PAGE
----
Ontario Independent

Thursday, June 30, 2022

In the midst of urban development, Ontario is rapidly losing agriculture

Despite urban development, Ontario is rapidly losing farmland.

Key Takeaways:

  • As per the Ontario Federation of Agriculture (OFA), the province’s rate of agricultural loss is increasing as urban sprawl takes land that was previously used for farming.
  • “What we are encouraging is to create in the correct places via long-term strategic land-use planning,” Peggy Brekveld said in a statement.

As per the Ontario Federation of Agriculture (OFA), the pace of farmland loss in the province is increasing as urban sprawl consumes land previously utilized for farming.

On Saturday, a farmer-led group urged municipal governments and the province to better protect agriculture and food production while building new constructions to help alleviate the housing problem.

According to the 2021 Census of Agriculture, Ontario is losing 319 acres of farm per day, equivalent to one ordinary family farm.

This was a significant increase from the previous census in 2016, when the province’s pace of farmland loss was 175 acres per day. Only 5% of the total land mass in Ontario is suitable for farming.

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Mark Reusser, vice-president of the Ontario Federation of Agriculture, remarked, “Most farmers would agree that’s quite simply not sustainable.”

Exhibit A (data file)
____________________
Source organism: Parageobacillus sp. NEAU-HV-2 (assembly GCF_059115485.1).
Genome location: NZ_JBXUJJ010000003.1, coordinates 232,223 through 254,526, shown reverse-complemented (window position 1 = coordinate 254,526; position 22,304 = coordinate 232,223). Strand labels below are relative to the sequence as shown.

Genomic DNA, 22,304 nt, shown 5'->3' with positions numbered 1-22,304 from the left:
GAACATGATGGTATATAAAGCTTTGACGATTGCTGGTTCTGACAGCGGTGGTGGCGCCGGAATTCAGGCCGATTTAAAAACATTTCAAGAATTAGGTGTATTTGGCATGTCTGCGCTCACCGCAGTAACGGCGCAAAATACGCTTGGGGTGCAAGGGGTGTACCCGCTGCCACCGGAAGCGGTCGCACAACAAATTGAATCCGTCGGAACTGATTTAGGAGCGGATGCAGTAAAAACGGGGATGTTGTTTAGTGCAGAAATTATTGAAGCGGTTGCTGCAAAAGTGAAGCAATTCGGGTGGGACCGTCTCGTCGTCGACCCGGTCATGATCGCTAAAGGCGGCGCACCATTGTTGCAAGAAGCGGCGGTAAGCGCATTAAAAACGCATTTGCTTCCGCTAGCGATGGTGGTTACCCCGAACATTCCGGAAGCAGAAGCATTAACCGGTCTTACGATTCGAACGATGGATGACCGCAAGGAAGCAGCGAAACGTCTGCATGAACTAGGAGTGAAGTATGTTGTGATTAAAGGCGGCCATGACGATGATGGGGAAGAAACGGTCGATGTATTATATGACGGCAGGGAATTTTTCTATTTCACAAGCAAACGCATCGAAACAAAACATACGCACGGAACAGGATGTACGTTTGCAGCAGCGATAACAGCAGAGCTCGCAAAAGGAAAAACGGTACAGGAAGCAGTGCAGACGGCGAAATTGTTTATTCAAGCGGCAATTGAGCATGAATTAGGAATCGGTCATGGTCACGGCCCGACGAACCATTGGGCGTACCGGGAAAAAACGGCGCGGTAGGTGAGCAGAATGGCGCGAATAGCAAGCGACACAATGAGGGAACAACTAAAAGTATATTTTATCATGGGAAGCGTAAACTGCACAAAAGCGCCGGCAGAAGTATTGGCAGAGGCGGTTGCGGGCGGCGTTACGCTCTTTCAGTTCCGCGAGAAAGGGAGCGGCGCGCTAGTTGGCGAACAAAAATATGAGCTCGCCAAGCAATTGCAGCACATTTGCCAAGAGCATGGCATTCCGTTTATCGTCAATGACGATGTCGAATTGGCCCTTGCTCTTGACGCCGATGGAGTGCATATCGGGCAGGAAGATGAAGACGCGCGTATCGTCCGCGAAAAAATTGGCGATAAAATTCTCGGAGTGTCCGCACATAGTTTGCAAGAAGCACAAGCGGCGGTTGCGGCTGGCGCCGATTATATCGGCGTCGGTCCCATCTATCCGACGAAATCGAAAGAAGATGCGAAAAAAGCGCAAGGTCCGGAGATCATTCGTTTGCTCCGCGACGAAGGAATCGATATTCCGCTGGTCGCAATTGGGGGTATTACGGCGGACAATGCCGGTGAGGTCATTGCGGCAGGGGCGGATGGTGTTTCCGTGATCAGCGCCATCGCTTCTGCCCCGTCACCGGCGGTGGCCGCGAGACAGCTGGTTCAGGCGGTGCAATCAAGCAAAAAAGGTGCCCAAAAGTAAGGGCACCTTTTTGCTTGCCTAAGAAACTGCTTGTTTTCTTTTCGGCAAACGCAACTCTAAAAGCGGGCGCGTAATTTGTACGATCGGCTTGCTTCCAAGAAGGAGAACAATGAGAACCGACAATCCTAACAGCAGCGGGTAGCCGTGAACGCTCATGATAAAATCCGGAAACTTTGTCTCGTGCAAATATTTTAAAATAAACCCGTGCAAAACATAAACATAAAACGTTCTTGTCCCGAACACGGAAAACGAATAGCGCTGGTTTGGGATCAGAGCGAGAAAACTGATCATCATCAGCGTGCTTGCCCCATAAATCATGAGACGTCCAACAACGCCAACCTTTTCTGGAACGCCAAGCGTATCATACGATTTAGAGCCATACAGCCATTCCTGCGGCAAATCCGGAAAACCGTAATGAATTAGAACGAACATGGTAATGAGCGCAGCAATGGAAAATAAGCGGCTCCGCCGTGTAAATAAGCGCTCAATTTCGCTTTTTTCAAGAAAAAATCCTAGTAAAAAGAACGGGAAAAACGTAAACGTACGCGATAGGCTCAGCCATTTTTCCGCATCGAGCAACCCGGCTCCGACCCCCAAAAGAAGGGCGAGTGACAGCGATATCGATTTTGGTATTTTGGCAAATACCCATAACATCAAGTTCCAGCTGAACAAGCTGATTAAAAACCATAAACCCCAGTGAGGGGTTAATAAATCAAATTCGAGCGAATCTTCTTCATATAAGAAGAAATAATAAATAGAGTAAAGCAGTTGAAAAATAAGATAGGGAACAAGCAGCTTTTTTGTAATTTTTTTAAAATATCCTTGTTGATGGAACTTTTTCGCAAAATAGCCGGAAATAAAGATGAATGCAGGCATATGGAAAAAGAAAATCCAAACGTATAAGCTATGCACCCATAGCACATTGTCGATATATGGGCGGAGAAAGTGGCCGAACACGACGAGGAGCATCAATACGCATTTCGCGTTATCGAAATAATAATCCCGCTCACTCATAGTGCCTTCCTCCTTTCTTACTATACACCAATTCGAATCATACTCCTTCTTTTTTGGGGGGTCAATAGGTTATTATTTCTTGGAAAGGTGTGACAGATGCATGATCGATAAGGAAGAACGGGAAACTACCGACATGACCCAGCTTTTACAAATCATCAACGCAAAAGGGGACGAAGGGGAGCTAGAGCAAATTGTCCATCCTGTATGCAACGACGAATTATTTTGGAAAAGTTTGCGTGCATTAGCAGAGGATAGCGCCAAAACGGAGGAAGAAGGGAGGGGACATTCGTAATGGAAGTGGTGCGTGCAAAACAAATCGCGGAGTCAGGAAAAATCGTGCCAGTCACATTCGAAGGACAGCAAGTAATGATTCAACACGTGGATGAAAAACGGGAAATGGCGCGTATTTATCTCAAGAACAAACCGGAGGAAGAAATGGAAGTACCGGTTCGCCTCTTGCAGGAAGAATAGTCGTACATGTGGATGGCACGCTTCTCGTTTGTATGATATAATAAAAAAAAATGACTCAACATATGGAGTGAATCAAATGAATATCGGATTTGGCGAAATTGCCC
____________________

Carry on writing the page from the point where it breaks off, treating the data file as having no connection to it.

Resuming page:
He fears that if Ontario continues to lose farmable land to urban growth and new housing developments, it will have to rely on other nations for food, making it more vulnerable to global supply chain disruptions.

COVID-19 and the war in Ukraine, according to Reusser, who produces turkeys on a farm near Kitchener, Ont., have demonstrated how easily supply lines may be disrupted, emphasizing the significance of independent Canadian food production.

“We’ll have to import 1/8food 3/8 from somewhere else if we can’t grow it here.” Do we want to rely on others for our food as a society?”

Greg Fentie, who operates a dairy farm north of Springfield, Ont., believes that each acre of farmland in the province is directly proportional to the amount of food available to Ontarians.

With less farmland, fewer loaves of bread and bags of Doritos could be on store shelves.

Despite urban development, Ontario is rapidly losing farmland.
Despite urban development, Ontario is rapidly losing farmland. Image from Times News Express

“I’m not an urban planner; I’m a farmer…

“But I’ve got to believe there’s an opportunity for infill and vertical growth in cities,” Fentie said.

“Not everyone requires a subdivision home.”

Peggy Brekveld, president of the OFA, said the organization acknowledges the province’s need for expansion and isn’t asking for development to be halted.

In a statement, Brekveld stated, “What we are urging is to construct in the correct places via long-term strategic land-use planning.”

According to Reusser, Ontario has a “fairly decent” planning history and procedure. Still, Minister’s Zoning Orders (MZOs) allow the government to speed development and use land anywhere in the province to circumvent farmland protection processes.

According to Reusser, the OFA would like to see the government employ MZOs “extremely sparingly, only when essential, and, most of the time, within the urban envelope rather than in the countryside.”

Farmland is finite, but he continued that it may be a never-ending source of food when properly managed.

“Indigenous peoples have been growing corn, beans, and squash on Ontario soils for over 1,000 years.”

Source: Global news

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